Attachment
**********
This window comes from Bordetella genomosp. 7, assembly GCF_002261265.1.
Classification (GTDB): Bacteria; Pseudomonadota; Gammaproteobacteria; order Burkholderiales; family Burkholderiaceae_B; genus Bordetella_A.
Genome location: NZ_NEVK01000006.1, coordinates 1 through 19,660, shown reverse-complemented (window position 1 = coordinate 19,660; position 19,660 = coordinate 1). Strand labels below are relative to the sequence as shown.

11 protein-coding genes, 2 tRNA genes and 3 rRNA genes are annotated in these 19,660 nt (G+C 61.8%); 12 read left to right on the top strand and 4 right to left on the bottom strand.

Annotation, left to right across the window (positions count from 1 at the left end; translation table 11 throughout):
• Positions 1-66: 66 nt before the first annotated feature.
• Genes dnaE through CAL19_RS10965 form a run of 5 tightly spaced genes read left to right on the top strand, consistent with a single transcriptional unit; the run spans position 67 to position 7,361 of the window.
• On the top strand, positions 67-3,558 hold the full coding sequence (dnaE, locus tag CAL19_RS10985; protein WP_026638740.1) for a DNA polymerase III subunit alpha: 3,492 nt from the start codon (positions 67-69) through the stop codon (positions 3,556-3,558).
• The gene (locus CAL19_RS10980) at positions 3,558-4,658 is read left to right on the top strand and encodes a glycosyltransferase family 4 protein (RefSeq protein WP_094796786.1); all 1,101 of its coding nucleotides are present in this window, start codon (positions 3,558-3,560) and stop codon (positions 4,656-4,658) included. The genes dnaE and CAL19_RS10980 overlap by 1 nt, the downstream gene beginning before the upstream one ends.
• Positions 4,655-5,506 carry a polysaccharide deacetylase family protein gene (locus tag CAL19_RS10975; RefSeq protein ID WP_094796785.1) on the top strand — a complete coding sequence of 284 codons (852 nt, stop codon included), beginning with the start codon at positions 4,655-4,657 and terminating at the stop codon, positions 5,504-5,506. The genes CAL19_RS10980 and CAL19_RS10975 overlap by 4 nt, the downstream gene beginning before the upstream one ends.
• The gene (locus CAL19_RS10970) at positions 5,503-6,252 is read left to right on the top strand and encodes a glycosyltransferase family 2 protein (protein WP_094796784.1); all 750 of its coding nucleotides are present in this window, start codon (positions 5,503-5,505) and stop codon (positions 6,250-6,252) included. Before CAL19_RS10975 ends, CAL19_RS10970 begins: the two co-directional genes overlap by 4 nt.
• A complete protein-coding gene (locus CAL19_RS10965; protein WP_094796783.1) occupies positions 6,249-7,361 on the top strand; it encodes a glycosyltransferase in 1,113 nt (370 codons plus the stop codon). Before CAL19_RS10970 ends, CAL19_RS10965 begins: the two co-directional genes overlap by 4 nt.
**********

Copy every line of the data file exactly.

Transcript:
This window comes from Bordetella genomosp. 7, assembly GCF_002261265.1.
Classification (GTDB): Bacteria; Pseudomonadota; Gammaproteobacteria; order Burkholderiales; family Burkholderiaceae_B; genus Bordetella_A.
Genome location: NZ_NEVK01000006.1, coordinates 1 through 19,660, shown reverse-complemented (window position 1 = coordinate 19,660; position 19,660 = coordinate 1). Strand labels below are relative to the sequence as shown.

11 protein-coding genes, 2 tRNA genes and 3 rRNA genes are annotated in these 19,660 nt (G+C 61.8%); 12 read left to right on the top strand and 4 right to left on the bottom strand.

Annotation, left to right across the window (positions count from 1 at the left end; translation table 11 throughout):
• Positions 1-66: 66 nt before the first annotated feature.
• Genes dnaE through CAL19_RS10965 form a run of 5 tightly spaced genes read left to right on the top strand, consistent with a single transcriptional unit; the run spans position 67 to position 7,361 of the window.
• On the top strand, positions 67-3,558 hold the full coding sequence (dnaE, locus tag CAL19_RS10985; protein WP_026638740.1) for a DNA polymerase III subunit alpha: 3,492 nt from the start codon (positions 67-69) through the stop codon (positions 3,556-3,558).
• The gene (locus CAL19_RS10980) at positions 3,558-4,658 is read left to right on the top strand and encodes a glycosyltransferase family 4 protein (RefSeq protein WP_094796786.1); all 1,101 of its coding nucleotides are present in this window, start codon (positions 3,558-3,560) and stop codon (positions 4,656-4,658) included. The genes dnaE and CAL19_RS10980 overlap by 1 nt, the downstream gene beginning before the upstream one ends.
• Positions 4,655-5,506 carry a polysaccharide deacetylase family protein gene (locus tag CAL19_RS10975; RefSeq protein ID WP_094796785.1) on the top strand — a complete coding sequence of 284 codons (852 nt, stop codon included), beginning with the start codon at positions 4,655-4,657 and terminating at the stop codon, positions 5,504-5,506. The genes CAL19_RS10980 and CAL19_RS10975 overlap by 4 nt, the downstream gene beginning before the upstream one ends.
• The gene (locus CAL19_RS10970) at positions 5,503-6,252 is read left to right on the top strand and encodes a glycosyltransferase family 2 protein (protein WP_094796784.1); all 750 of its coding nucleotides are present in this window, start codon (positions 5,503-5,505) and stop codon (positions 6,250-6,252) included. Before CAL19_RS10975 ends, CAL19_RS10970 begins: the two co-directional genes overlap by 4 nt.
• A complete protein-coding gene (locus CAL19_RS10965; protein WP_094796783.1) occupies positions 6,249-7,361 on the top strand; it encodes a glycosyltransferase in 1,113 nt (370 codons plus the stop codon). Before CAL19_RS10970 ends, CAL19_RS10965 begins: the two co-directional genes overlap by 4 nt.